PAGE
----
Page last updated at 06:08 GMT, Tuesday, 20 April 2010 07:08 UK

Sea change at Skomer Island's underwater reserve

Underwater life in the Skomer Marine Nature Reserve
The Skomer Island Marine Nature Reserve is home to hundreds of different species of underwater wildlife. Image: Countryside Council for Wales

Where as many divers used to plunge in to the waters off Skomer Island armed with crab hooks, today they are far more likely to carry digital cameras.

Conservationists say they have seen a sea change in attitudes to preserving the wildlife since it was first made a marine nature reserve 20 years ago.

It is home to hundreds of species from seals and coral to fish and sea slugs.

Those charged with protecting the area say one day they hope to have more powers but real progress has been made.

Phil Newman was one of the first conservation officers to be appointed after it was officially made a reserve in 1990.

He remains one of a small team whose job it is to both protect the environment below the surface and study it.

"Part of the job is what would traditionally be called nature reserve wardens - keeping an eye out, talking to people who use the reserve and raising awareness," he said.

20 years at Skomer MNR
Underwater life in the Skomer Marine Nature Reserve
Species studies range from over 90 types of sponges to tiny, colourful sea slugs and graceful, slow-growing seafans
Staff have followed the fate of more than 3,700 seal pups
More than 145,000 people have visited the exhibition at Martin's Haven
Winds of over 110 mph and waves over 13 metres high have been measured
Scallops, which are protected from all forms of fishing in the MNR, have increased at least four fold and possibly more than eight fold
More than 40,000 divers have explored the MNR - either for pleasure or to contribute to the survey and monitoring work
Source: Countryside Council of Wales

"Most visitors to Skomer are pretty good and pretty much on board with what we are trying to do."

He said while the fact it was a reserve meant dredging and many types of fishing were outlawed, a lot of the rules were voluntary so they relied on the cooperation of divers, boaters, canoeists and fishermen.

"We ask politely rather than tell them," he added.

"Twenty years ago we would get a lot of divers with crab hooks - now most have digital underwater cameras.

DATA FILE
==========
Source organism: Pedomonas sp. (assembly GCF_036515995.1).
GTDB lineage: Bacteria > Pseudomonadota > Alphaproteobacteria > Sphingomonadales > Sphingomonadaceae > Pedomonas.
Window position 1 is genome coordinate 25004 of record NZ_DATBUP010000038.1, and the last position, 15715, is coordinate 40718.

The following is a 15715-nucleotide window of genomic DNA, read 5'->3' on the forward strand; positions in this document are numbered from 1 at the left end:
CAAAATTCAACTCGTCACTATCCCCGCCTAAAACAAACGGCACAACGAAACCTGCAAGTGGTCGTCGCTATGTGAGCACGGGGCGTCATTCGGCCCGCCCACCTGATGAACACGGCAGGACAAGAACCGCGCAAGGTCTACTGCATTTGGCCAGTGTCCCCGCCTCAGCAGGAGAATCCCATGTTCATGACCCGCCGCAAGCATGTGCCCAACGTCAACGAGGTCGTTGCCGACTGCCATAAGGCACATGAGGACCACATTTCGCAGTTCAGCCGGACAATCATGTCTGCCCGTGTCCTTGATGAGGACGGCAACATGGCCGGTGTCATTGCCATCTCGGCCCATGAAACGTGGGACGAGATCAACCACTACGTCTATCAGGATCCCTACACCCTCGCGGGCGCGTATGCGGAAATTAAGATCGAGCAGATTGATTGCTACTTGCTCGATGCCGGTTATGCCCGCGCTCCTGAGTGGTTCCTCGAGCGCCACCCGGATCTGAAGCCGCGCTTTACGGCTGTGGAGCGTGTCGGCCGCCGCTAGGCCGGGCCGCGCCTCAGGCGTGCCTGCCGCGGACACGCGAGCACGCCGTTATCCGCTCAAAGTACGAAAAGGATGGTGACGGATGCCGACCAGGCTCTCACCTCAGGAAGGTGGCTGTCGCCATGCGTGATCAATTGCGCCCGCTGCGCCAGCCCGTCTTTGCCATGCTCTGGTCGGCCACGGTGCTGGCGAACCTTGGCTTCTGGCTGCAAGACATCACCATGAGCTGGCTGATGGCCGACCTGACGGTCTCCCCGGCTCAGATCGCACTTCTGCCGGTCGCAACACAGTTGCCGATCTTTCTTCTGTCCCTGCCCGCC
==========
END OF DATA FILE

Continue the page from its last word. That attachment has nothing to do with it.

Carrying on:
"Changes in attitudes have happened."

He said the other part of his job involved monitoring and studying the many different species living within the reserve.

The aim is to both keep tabs on the health of the marine environment around Skomer and also the effects of issues such as climate change.

He believes that the last 20 years has seen an increase in awareness of the variety of sea life off Pembrokeshire.

"Because Skomer sticks out into the Irish Sea it is exposed to huge waves and all the weather the north east Atlantic can throw at it on one side but on the other side it is very sheltered.

"This together with the geology... and the tidal range... means there is a huge difference in habitats and different species.

"I think people generally are stating to realise Britain's waters are not grey and dull.

"I think we've done our little bit in bringing some of that colour to the surface."

Fish stocks

Last year it was announced Skomer would be the first marine site in Wales to be protected by new assembly government powers.

It will become a Marine Conservation Zone (MCZ) which may lead to greater powers to preserve its habitats and eventually replenish fish stocks.

Morgan Parry, chairman of the Countryside Council for Wales, said: "With climate change and other challenges facing the marine environment, it is more important than ever that Skomer continues to flourish as a place of learning and conservation."



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SEE ALSO
New protection for island coast
16 Sep 09 |  South West Wales
Campaign to protect Skomer coast
30 Aug 07 |  South West Wales

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